Students’ progress in their cognitive development varies widely. Students may appear cognitively sophisticated in one area but naive in another. New and difficult concepts should be taught by beginning at a concrete level and proceeding to the more abstract and quantitative. However, whatever the reasoning level of a student, improvement should be expected.
Research has clearly shown that students can use sophisticated reasoning with new and difficult concepts if the learning context is familiar to them. Therefore, whenever possible, such concepts should be presented in “real world” contexts. Where actual applications are not possible, analogies may be used. However, teachers need to take care to avoid generating confusion when using analogies. Attention should be drawn to similarities and differences between the two contexts being compared.
Students entering high school vary in their reasoning abilities and readiness to learn how two quantities might be related. Some students will struggle with understanding the implications of a relationship in which variables are directly proportional, whereas other students will be ready for inverse and other, more complex relationships.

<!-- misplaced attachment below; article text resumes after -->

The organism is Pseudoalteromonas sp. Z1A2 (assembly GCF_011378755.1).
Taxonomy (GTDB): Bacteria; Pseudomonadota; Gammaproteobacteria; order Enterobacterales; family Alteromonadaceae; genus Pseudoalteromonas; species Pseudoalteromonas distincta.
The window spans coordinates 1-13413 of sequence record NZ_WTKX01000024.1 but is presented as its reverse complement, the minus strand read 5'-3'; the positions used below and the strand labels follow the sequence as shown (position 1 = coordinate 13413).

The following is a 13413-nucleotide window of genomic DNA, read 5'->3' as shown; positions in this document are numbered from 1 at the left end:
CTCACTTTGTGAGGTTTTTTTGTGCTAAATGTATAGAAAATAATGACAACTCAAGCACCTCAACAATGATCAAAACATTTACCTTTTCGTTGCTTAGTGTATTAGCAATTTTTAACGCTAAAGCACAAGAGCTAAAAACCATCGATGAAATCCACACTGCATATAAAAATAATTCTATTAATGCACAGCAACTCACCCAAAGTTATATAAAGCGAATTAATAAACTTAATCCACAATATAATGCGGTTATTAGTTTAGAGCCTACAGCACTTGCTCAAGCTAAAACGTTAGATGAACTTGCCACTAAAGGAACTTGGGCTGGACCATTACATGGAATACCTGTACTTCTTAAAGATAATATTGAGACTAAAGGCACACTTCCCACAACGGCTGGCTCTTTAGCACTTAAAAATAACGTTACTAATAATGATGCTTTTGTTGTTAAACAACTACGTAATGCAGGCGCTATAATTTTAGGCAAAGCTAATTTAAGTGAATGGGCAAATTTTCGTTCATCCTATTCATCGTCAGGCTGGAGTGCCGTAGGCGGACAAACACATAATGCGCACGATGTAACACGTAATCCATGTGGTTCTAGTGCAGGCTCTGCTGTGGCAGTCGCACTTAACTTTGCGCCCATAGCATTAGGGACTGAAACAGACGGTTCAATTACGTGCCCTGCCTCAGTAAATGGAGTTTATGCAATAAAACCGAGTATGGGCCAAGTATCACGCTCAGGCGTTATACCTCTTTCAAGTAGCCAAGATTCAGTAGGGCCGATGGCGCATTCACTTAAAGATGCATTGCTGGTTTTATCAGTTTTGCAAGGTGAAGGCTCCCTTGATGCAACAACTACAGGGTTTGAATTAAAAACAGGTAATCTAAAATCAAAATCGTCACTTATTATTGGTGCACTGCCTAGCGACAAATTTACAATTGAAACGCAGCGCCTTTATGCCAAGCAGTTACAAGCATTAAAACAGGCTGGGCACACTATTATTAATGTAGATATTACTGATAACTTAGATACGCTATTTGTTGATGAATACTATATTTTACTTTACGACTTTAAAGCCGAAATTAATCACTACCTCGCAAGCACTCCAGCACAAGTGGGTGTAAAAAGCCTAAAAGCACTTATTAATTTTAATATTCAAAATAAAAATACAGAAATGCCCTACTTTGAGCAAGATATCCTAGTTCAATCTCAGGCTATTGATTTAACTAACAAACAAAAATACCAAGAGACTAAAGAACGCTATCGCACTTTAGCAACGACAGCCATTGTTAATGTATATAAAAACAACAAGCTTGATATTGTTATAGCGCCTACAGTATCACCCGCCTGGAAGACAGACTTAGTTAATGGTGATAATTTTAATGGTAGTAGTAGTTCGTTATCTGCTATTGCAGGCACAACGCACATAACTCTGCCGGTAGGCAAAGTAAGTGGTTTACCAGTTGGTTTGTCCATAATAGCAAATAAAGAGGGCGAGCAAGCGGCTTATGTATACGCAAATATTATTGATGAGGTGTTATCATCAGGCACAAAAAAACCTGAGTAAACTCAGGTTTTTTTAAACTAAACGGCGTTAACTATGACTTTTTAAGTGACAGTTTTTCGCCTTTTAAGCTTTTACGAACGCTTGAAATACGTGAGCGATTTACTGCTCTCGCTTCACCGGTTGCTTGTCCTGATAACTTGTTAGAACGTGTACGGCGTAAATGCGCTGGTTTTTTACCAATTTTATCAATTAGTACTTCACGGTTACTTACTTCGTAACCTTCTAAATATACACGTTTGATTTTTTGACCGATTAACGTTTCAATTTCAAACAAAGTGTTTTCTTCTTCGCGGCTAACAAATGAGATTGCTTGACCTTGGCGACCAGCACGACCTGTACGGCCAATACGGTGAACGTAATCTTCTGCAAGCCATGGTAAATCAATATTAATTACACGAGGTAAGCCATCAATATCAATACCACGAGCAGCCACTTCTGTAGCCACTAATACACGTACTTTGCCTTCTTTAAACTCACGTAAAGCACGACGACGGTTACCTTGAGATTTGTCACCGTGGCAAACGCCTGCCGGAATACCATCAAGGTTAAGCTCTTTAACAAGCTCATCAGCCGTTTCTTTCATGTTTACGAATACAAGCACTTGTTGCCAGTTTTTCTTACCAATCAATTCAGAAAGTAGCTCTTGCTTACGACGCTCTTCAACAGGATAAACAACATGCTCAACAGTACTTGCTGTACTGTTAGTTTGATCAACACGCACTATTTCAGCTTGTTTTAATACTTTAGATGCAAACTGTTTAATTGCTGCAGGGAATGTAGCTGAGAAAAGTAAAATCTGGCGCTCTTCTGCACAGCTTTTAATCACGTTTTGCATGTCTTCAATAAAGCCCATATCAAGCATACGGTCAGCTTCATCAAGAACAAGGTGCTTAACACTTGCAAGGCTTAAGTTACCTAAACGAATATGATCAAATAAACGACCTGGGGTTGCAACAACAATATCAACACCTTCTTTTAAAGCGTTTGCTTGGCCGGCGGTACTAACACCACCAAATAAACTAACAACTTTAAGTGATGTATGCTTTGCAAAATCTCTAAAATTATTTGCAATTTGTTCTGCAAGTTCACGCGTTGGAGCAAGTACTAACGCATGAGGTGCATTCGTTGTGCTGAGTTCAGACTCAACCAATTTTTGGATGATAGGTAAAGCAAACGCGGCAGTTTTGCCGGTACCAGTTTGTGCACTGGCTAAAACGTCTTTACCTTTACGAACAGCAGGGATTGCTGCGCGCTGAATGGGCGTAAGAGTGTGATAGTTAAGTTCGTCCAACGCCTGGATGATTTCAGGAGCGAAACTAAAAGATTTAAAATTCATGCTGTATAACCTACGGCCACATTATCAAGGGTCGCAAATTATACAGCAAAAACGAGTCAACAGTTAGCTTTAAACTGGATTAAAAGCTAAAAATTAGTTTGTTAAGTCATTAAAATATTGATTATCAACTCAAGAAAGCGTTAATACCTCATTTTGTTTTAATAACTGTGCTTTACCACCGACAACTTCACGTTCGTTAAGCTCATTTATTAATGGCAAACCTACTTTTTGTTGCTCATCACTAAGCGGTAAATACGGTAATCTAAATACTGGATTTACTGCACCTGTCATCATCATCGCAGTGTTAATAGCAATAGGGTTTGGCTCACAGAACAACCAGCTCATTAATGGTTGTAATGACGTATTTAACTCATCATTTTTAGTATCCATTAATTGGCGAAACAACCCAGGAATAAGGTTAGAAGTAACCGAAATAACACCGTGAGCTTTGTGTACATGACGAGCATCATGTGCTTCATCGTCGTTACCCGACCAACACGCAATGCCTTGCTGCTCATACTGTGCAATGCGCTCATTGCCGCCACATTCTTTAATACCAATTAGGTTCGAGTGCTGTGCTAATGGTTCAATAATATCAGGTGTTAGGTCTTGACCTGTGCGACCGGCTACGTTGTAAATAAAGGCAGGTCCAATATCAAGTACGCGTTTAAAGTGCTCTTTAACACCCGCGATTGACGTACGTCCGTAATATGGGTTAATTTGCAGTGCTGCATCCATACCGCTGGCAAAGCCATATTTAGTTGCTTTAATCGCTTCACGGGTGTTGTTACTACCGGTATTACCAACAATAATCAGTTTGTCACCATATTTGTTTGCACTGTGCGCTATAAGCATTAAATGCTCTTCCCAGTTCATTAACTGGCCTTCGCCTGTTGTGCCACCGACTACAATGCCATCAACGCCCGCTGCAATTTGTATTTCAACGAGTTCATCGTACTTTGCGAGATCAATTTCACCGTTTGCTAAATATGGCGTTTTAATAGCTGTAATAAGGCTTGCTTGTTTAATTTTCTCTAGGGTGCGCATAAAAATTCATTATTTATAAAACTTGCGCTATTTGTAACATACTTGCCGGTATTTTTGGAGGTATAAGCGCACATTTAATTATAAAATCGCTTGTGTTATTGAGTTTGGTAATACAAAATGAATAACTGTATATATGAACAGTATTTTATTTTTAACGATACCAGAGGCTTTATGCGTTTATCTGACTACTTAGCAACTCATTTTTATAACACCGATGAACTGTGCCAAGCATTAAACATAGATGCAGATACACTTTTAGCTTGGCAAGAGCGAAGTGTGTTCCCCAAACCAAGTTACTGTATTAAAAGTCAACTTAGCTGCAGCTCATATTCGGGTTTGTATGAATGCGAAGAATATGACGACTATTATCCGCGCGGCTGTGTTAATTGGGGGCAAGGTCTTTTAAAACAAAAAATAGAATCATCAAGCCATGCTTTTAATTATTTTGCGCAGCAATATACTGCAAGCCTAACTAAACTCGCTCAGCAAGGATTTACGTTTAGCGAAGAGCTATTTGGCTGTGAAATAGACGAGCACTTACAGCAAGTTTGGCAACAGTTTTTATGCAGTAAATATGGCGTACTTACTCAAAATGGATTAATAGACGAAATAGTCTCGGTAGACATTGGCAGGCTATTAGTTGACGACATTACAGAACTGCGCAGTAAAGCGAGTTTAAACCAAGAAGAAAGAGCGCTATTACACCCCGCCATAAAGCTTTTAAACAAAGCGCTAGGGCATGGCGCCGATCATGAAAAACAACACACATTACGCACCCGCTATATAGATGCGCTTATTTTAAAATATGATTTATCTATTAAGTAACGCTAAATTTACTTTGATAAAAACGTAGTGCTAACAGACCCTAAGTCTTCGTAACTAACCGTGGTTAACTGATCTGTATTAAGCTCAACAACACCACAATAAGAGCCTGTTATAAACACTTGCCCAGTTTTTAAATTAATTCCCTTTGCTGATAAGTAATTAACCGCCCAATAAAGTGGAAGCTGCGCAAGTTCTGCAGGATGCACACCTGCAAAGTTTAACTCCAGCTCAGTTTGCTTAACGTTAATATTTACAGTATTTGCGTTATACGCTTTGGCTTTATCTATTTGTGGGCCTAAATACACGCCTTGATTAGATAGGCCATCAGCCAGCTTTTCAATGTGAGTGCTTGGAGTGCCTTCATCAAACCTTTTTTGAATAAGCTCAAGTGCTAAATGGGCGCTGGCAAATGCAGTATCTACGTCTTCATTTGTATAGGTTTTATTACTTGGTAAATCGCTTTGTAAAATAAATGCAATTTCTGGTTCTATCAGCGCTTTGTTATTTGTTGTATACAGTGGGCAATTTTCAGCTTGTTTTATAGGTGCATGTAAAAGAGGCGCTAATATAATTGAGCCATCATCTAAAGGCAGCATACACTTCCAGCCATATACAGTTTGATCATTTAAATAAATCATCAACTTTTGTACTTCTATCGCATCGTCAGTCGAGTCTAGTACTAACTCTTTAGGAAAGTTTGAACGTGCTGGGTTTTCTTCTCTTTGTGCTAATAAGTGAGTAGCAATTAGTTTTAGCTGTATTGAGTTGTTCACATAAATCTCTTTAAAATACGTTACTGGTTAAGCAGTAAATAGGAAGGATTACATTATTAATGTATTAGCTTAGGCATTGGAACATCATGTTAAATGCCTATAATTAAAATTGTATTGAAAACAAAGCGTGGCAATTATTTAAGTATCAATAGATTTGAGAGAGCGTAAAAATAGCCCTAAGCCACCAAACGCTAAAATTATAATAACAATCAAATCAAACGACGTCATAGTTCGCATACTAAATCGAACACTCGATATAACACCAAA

The ability to generate a hypothesis is crucial to scientific literacy. This ability has been developed to some degree in prior years, but high school students should be able to go beyond earlier efforts by generating testable and alternative hypotheses. However, in testing these hypotheses, students often have difficulty differentiating among controlled, independent, and dependent variables. Similarly, many students and adults have difficulty interpreting claims about correlations among variables, and tend to assume a cause and effect relationship which may not be warranted. Furthermore, students often have difficulty understanding the uses of models in science. Teachers should provide students with opportunities to practice such challenging concepts and ideas in multiple contexts.
Text modified from Making Connections: A Guide to Implementing Science Standards © California Science Teachers Association. 1999. All rights reserved.